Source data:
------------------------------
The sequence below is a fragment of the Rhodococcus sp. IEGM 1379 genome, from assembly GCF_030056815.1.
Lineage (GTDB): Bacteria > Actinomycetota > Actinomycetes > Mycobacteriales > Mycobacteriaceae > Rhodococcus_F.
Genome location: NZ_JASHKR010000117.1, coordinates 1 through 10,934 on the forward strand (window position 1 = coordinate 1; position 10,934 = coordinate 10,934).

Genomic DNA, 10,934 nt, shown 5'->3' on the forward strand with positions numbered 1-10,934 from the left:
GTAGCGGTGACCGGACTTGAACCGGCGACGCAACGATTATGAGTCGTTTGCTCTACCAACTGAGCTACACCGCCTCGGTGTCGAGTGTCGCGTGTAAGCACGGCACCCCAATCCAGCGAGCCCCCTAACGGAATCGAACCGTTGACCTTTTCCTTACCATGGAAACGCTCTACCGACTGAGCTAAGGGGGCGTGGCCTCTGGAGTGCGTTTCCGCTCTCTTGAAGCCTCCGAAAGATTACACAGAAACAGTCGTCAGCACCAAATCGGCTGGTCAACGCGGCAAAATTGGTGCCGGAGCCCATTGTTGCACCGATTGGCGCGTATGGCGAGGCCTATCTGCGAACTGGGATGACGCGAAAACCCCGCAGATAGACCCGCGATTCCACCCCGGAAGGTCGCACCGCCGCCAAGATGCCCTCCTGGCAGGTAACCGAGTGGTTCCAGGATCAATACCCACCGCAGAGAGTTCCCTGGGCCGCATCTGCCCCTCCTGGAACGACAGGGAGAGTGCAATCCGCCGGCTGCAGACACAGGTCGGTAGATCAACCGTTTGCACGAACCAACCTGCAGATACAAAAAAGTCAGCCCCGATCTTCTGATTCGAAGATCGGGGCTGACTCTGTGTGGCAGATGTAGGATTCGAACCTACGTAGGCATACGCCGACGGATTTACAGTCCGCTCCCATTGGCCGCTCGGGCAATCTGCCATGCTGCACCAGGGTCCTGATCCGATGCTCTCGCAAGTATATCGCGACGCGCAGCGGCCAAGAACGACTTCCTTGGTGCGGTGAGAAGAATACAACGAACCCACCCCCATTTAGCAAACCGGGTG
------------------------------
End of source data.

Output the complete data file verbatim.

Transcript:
The sequence below is a fragment of the Rhodococcus sp. IEGM 1379 genome, from assembly GCF_030056815.1.
Lineage (GTDB): Bacteria > Actinomycetota > Actinomycetes > Mycobacteriales > Mycobacteriaceae > Rhodococcus_F.
Genome location: NZ_JASHKR010000117.1, coordinates 1 through 10,934 on the forward strand (window position 1 = coordinate 1; position 10,934 = coordinate 10,934).

Genomic DNA, 10,934 nt, shown 5'->3' on the forward strand with positions numbered 1-10,934 from the left:
GTAGCGGTGACCGGACTTGAACCGGCGACGCAACGATTATGAGTCGTTTGCTCTACCAACTGAGCTACACCGCCTCGGTGTCGAGTGTCGCGTGTAAGCACGGCACCCCAATCCAGCGAGCCCCCTAACGGAATCGAACCGTTGACCTTTTCCTTACCATGGAAACGCTCTACCGACTGAGCTAAGGGGGCGTGGCCTCTGGAGTGCGTTTCCGCTCTCTTGAAGCCTCCGAAAGATTACACAGAAACAGTCGTCAGCACCAAATCGGCTGGTCAACGCGGCAAAATTGGTGCCGGAGCCCATTGTTGCACCGATTGGCGCGTATGGCGAGGCCTATCTGCGAACTGGGATGACGCGAAAACCCCGCAGATAGACCCGCGATTCCACCCCGGAAGGTCGCACCGCCGCCAAGATGCCCTCCTGGCAGGTAACCGAGTGGTTCCAGGATCAATACCCACCGCAGAGAGTTCCCTGGGCCGCATCTGCCCCTCCTGGAACGACAGGGAGAGTGCAATCCGCCGGCTGCAGACACAGGTCGGTAGATCAACCGTTTGCACGAACCAACCTGCAGATACAAAAAAGTCAGCCCCGATCTTCTGATTCGAAGATCGGGGCTGACTCTGTGTGGCAGATGTAGGATTCGAACCTACGTAGGCATACGCCGACGGATTTACAGTCCGCTCCCATTGGCCGCTCGGGCAATCTGCCATGCTGCACCAGGGTCCTGATCCGATGCTCTCGCAAGTATATCGCGACGCGCAGCGGCCAAGAACGACTTCCTTGGTGCGGTGAGAAGAATACAACGAACCCACCCCCATTTAGCAAACCGGGTG